Needless to say, protein consumption is highly essential for your toddler’s overall development. It helps in muscle growth and energy among other essential functions within your toddler’s body.
As a result, they need to consume a significant amount of protein daily for their benefit. And according to ‘mama knows nutrition’, the best way of estimating how much protein your toddler requires daily is by dividing their total weight in half.
So, if your toddler weighs 40 pounds, they would require 20 grams of proteins each day to meet the average amount. Note that this is only estimation but one that can help you get better results also.
As explained earlier, there are plenty of other foods that you can substitute meat with for your child to still consume protein. However, your toddler misses a lot of iron whenever they refuse to eat meat.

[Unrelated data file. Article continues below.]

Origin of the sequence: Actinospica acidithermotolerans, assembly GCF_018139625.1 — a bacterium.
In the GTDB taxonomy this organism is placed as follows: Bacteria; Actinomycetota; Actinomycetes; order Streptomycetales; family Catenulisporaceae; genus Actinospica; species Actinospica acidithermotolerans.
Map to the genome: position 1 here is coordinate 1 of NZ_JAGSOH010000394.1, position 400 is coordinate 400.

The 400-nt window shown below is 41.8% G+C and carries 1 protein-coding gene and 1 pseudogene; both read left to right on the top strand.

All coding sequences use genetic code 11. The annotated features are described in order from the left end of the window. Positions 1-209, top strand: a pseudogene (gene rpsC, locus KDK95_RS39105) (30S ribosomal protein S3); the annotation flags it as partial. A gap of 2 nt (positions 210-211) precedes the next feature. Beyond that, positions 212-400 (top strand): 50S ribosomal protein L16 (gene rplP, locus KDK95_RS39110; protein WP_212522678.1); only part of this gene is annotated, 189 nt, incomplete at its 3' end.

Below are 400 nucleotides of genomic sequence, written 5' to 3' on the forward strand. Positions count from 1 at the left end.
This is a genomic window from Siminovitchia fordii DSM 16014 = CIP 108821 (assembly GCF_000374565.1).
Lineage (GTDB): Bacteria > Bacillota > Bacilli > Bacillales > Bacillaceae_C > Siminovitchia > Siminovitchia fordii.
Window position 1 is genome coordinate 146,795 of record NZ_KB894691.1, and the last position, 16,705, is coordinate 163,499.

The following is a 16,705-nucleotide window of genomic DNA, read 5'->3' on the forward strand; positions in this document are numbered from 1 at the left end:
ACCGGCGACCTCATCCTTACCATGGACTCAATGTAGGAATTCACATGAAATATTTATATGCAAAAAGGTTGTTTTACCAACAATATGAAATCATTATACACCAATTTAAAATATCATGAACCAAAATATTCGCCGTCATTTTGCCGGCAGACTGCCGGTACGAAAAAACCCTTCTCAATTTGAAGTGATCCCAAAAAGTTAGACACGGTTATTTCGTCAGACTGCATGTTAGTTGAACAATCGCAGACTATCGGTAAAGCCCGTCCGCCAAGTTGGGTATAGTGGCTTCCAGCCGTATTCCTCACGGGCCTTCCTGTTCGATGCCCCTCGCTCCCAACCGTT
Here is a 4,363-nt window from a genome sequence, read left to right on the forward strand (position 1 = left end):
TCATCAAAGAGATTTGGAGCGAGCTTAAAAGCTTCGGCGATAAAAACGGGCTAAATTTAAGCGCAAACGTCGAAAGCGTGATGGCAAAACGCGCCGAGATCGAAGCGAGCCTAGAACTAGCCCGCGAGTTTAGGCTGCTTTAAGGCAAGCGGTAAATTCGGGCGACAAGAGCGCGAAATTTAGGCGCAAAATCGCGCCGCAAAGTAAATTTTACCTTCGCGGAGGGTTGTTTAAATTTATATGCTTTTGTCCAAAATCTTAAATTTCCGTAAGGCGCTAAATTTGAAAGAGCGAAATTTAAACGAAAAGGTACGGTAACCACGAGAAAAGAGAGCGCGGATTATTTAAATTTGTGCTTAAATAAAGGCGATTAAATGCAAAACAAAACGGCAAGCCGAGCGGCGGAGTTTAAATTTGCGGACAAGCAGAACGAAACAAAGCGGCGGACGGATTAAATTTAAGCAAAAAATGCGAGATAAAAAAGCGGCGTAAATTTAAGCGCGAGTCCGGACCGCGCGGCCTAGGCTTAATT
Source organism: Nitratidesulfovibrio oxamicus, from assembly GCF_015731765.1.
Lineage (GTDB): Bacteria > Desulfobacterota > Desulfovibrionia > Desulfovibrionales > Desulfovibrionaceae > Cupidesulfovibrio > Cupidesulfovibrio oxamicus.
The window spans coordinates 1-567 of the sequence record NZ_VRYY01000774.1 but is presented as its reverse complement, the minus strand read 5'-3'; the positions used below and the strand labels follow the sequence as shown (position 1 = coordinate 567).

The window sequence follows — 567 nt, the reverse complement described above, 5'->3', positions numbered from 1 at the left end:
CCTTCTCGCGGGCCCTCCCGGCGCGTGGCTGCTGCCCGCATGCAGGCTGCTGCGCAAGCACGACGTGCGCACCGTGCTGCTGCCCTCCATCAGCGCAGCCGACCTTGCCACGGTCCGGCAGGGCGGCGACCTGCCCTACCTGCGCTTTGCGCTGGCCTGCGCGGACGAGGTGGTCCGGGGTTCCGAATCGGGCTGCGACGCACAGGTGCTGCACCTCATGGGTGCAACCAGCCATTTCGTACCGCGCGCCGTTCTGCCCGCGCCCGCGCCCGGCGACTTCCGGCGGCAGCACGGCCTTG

Just like protein, iron is highly essential for your child’s growth and development in many areas. Most dietitians and pediatricians advise parents to ensure that their toddlers are well fed with iron-rich foods.
This is especially a requirement to children who were born before their time or those who had a low birth weight. That’s because children from both scenarios usually have a lesser iron count running in their bodies.
Such information shouldn’t prompt you to immediately fetch an iron supplement from the store. You can easily deal with this problem with the food that your toddler eats, which is the primary solution in most cases.